Yesterday was May 17th. In most places in the world, that’s just another day. But in our part of the world it’s an important holiday because May 17th (syttende mai) is the Norwegian National Day. We put out the Norwegian flag on the flagpole, my girls were waving their flags, and I even baked cupcakes decorated with the red-white-and-blue of Norway. Ah, patriotism.
So it got me thinking about patriotism’s role in conservation actions. Animals can become emblematic of a nationstate, spurring desperate (and often very costly) actions to save them. The panda in China and the bald eagle in the US come immediately to mind as those kind of national mascots that gain conservation attention.
Patriotism and conservation is not a new thing. When Adolf Hoel, director of the Norwegian Polar Institute, was working on bringing muskoxen to Svalbard in 1929 and then mid-Norway in 1932, nationalism was never far from his mind. He believed the importation of muskoxen would help Norway’s international reputation. Strong international critiques of Norwegian seal and whale hunting practices in East Greenland had recently been raised, particularly from Denmark which claimed the rest of Greenland. One of the major complaints was that hunters were unnecessarily slaughtering muskoxen—both leaving carcasses to rot and feeding good meat to sled dogs—and these practices were threatening the muskox with extinction on Greenland. A group of Scandinavian natural scientists requested that muskox be given international protected status in East Greenland. Hoel wanted to counter the negative view of Norway. By establishing a new population of muskox on Svalbard, Hoel believed that Norway would be re-envisioned as a conservation nation instead of a destructive one:
The issue is of national importance for us. We Norwegians are a hunting people like nowhere else on the whole Earth. We have often heard critique that we exterminate the ocean’s large mammals, whale and seal, and fur-bearing animals like polar fox and polar bear. This critique hurts us in many ways. These measures to translocate muskoxen will partially disarm that criticism; we will show with it that we don’t only slaughter, but that we too support cross-border idealistic cultural work. (‘Overføring av moskusokser til Svalbard’, 1930)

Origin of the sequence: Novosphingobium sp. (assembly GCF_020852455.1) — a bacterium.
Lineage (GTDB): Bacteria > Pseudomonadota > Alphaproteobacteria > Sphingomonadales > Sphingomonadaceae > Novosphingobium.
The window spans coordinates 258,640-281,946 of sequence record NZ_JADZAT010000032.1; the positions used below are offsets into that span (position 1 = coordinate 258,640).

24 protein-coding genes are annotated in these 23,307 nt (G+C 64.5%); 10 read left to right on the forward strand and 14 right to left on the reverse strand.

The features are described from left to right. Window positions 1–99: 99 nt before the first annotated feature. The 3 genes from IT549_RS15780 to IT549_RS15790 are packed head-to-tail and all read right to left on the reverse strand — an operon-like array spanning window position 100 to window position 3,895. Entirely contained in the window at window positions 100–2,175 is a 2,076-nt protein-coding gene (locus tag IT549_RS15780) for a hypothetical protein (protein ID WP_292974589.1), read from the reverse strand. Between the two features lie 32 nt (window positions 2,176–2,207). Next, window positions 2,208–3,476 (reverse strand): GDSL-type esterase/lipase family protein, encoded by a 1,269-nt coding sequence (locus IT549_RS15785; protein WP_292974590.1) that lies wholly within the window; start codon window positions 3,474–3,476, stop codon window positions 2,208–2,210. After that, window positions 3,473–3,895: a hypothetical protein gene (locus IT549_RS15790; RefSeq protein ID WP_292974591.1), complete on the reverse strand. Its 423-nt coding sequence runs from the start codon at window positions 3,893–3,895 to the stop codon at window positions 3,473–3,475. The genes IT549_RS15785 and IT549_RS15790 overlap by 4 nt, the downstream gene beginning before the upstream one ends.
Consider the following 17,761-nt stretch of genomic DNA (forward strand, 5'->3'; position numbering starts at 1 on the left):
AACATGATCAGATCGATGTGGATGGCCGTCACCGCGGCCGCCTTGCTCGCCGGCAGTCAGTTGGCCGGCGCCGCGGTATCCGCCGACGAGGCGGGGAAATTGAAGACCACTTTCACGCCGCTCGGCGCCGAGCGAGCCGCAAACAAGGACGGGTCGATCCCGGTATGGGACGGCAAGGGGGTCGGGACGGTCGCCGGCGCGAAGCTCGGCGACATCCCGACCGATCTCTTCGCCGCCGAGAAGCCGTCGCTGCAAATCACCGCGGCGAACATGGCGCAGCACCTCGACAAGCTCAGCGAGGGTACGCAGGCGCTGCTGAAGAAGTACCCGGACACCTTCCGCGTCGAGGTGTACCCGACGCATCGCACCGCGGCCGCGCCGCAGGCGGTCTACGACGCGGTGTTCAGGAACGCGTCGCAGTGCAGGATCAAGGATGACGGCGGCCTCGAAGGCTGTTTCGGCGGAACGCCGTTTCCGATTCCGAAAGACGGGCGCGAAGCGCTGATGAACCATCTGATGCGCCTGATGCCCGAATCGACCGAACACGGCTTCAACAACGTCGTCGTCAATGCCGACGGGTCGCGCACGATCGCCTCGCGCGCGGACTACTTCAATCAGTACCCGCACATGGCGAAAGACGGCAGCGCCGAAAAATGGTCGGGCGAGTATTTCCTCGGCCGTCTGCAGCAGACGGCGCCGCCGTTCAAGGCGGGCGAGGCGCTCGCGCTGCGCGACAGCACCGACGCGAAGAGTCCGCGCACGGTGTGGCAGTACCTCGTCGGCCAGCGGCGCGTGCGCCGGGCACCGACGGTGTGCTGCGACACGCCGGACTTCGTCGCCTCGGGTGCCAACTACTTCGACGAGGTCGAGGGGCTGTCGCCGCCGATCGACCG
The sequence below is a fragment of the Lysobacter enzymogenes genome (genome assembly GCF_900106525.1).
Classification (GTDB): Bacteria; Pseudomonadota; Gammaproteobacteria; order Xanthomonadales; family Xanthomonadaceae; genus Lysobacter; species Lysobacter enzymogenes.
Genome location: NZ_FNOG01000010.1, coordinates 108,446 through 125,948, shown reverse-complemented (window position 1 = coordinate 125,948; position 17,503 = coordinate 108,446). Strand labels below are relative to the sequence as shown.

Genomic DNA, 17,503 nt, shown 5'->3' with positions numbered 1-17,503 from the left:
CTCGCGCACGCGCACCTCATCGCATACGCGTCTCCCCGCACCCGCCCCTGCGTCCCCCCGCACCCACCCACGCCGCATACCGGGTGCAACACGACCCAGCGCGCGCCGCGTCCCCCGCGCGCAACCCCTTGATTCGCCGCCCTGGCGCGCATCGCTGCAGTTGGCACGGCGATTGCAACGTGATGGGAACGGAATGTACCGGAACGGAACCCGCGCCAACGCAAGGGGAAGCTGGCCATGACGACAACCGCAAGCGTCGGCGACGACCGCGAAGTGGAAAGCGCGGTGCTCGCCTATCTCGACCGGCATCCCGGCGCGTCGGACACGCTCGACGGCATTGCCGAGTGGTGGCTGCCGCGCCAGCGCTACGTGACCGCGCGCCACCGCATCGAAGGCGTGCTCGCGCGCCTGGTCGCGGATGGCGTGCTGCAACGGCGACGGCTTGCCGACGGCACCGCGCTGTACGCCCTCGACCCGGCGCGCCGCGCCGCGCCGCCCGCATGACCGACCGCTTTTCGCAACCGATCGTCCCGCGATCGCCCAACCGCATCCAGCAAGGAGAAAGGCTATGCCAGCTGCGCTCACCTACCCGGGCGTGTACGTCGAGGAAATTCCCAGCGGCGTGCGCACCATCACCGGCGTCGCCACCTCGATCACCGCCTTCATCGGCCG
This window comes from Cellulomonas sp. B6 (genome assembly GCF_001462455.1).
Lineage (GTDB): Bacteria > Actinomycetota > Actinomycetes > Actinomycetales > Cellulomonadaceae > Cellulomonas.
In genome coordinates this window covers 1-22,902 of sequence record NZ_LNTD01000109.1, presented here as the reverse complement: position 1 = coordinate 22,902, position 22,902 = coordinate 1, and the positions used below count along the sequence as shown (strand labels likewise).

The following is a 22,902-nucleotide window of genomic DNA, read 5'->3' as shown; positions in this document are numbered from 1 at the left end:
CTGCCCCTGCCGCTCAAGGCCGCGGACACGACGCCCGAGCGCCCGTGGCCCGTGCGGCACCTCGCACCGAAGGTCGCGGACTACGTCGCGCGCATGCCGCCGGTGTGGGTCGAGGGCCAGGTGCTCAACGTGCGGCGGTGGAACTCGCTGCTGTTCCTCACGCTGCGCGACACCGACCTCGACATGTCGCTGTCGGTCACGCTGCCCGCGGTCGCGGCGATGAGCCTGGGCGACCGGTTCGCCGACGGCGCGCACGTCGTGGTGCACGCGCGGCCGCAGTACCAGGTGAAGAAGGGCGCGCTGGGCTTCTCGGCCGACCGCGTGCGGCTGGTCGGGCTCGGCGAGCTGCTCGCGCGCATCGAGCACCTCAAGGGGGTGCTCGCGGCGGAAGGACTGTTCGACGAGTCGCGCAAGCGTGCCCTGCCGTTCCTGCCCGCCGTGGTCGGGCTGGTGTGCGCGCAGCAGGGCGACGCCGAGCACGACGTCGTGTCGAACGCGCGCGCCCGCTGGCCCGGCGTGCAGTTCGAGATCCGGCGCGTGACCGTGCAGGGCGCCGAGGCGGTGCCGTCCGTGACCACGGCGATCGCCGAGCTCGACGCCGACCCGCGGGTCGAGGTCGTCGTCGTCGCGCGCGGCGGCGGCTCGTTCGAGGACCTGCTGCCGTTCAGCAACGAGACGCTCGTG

The language of Norwegian patriotism is particularly fitting in light of the publication in which Hoel’s article appeared. The journal is titled Norge: Tidsskrift om vårt land (Norway: Journal about our land) and was published by a nature protection association. The January 1930 issue with Hoel’s article was subtitled “Praktisk Patriotism” (practical patriotism). While the translocation of muskoxen to Norway might have had future practical use for meat or wool, in the short-run, it was a patriotic project.
Patriotism was also a central part of the beaver reintroduction story. Beaver-Jensen patriotically whispered in beavers’ ears as he sent them off to their new country. Eric Festin who led the Swedish reintroduction efforts in Jämtland talked about the absence of beaver in Sweden as a loss to the country: “It is my belief that it [beaver reintroduction] should be considered a national general measure to promote this project and thus make up one of the worst sins that ever happened to our Swedish fauna” (1922). Beaver reintroduction was both local and national, and certainly something to be proud of.
While so much public conservation action is promoted at global levels–you and I can contribute save the pandas and the tigers and the elephants from thousands of miles away–the national level is where much of the action happens. Nations regulate, fund, and manage conservation projects. And even when a nation doesn’t organise it directly, projects like the beaver and muskox in Scandinavia may be framed by the people involved as national efforts with patriotic significance.